Sect. 34 of the Act of 1955 enacts as follows:—

"34.—(1) The following provisions shall be complied with as respects every chain, rope or lifting tackle used for the purpose of raising or lowering persons, goods or materials:

  1. (a) a chain, rope or lifting tackle shall not be used unless it is of good construction, sound material, adequate strength and free from patent defect;

  2. (b) a table showing the safe working loads of every kind and size of chain, rope or lifting tackle in use, and, in the case of a multiple sling, the safe working load at different angles of the legs, shall be kept posted in the store in which the chains, ropes or lifting tackle are kept, and in prominent positions on the premises, and any chain, rope or lifting tackle not shown in the table shall not be used, so, however, that the foregoing provisions of this paragraph shall not apply in relation to any lifting tackle if the safe working load thereof or, in the case of a multiple sling, the safe working load at different angles of the legs is plainly marked upon it;

  3. (c) a chain, rope or lifting tackle shall not be used for any load exceeding the safe working load thereof as shown by the table aforesaid or marked upon it as aforesaid;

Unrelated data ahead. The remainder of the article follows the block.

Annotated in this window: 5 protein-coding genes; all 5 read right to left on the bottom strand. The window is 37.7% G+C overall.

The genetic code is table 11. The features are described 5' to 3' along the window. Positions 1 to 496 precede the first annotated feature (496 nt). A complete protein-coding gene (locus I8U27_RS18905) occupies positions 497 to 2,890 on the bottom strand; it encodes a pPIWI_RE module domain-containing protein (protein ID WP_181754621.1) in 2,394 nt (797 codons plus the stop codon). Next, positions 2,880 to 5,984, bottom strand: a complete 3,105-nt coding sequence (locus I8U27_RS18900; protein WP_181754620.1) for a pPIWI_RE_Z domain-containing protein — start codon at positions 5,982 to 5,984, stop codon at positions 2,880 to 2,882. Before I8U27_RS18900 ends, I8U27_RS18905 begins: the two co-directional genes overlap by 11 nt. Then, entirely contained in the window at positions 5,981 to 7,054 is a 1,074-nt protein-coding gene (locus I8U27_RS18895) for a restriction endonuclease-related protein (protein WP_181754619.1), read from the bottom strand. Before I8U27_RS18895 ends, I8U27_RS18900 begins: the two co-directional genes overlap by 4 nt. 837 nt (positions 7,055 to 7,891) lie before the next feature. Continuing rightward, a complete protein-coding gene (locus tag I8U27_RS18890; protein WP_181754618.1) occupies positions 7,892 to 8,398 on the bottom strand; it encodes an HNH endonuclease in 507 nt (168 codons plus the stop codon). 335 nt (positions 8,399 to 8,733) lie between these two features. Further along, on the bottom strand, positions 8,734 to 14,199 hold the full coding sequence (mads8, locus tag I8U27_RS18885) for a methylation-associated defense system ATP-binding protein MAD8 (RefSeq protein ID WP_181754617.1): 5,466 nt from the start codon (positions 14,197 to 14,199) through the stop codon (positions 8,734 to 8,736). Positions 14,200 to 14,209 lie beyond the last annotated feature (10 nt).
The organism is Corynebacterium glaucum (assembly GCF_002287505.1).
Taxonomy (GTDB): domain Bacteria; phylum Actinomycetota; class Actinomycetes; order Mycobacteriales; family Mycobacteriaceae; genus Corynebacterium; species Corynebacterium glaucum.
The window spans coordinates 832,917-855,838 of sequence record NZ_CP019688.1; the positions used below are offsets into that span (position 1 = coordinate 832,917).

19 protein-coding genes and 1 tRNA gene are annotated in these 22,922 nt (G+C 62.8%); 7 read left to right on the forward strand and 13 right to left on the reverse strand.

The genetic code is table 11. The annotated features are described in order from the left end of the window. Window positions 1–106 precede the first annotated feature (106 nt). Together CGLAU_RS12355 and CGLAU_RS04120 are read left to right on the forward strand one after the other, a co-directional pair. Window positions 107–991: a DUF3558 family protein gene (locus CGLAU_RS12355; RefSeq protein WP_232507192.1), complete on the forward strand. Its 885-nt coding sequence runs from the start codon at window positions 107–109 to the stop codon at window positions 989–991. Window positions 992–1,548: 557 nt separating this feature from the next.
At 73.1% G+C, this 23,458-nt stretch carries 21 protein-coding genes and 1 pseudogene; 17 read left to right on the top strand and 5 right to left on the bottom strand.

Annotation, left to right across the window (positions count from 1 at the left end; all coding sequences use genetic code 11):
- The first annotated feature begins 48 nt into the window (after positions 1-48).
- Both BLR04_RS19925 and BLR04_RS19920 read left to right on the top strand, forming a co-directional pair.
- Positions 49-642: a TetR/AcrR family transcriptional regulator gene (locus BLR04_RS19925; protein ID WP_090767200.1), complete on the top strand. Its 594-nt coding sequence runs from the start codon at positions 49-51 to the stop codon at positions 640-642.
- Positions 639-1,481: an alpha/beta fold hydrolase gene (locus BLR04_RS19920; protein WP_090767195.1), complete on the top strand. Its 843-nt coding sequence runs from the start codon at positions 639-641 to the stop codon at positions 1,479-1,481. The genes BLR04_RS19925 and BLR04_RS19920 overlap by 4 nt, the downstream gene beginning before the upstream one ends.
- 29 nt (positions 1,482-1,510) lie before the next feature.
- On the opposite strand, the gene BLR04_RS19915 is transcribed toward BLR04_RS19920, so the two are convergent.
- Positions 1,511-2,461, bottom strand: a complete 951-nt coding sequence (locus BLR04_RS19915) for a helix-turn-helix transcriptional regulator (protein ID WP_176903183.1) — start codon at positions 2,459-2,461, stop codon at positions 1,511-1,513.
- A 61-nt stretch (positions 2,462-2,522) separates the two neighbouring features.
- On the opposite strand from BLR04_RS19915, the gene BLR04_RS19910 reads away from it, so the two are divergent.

4. (d) all chains, ropes and lifting tackle in use shall be thoroughly examined by a competent person at least once in every period of six months or at such greater intervals as the Minister may prescribe;

  5. (e) a chain, rope or lifting tackle, except a fibre rope or fibre rope sling, shall not be taken into use in any factory for the first time in that factory unless it has been tested and thoroughly examined by a competent person and a certificate of such a test and examination specifying the safe working load and signed by the person making the test and examination has been obtained and is kept available for inspection;

  6. (f) every chain and lifting tackle except a rope sling shall, unless of a class or description exempted by certificate of the Minister upon the ground that it is made of such material or so constructed that it cannot be subjected to heat treatment without risk of damage or that it has been subjected to some form of heat treatment (other than annealing) approved by him, be annealed at least once in every fourteen months, or, in the case of chains or slings of half-inch bar or smaller, or chains used in connection with molten metal or molten slag, in every six months, so, however, that chains and lifting tackle not in regular use need be annealed only when necessary;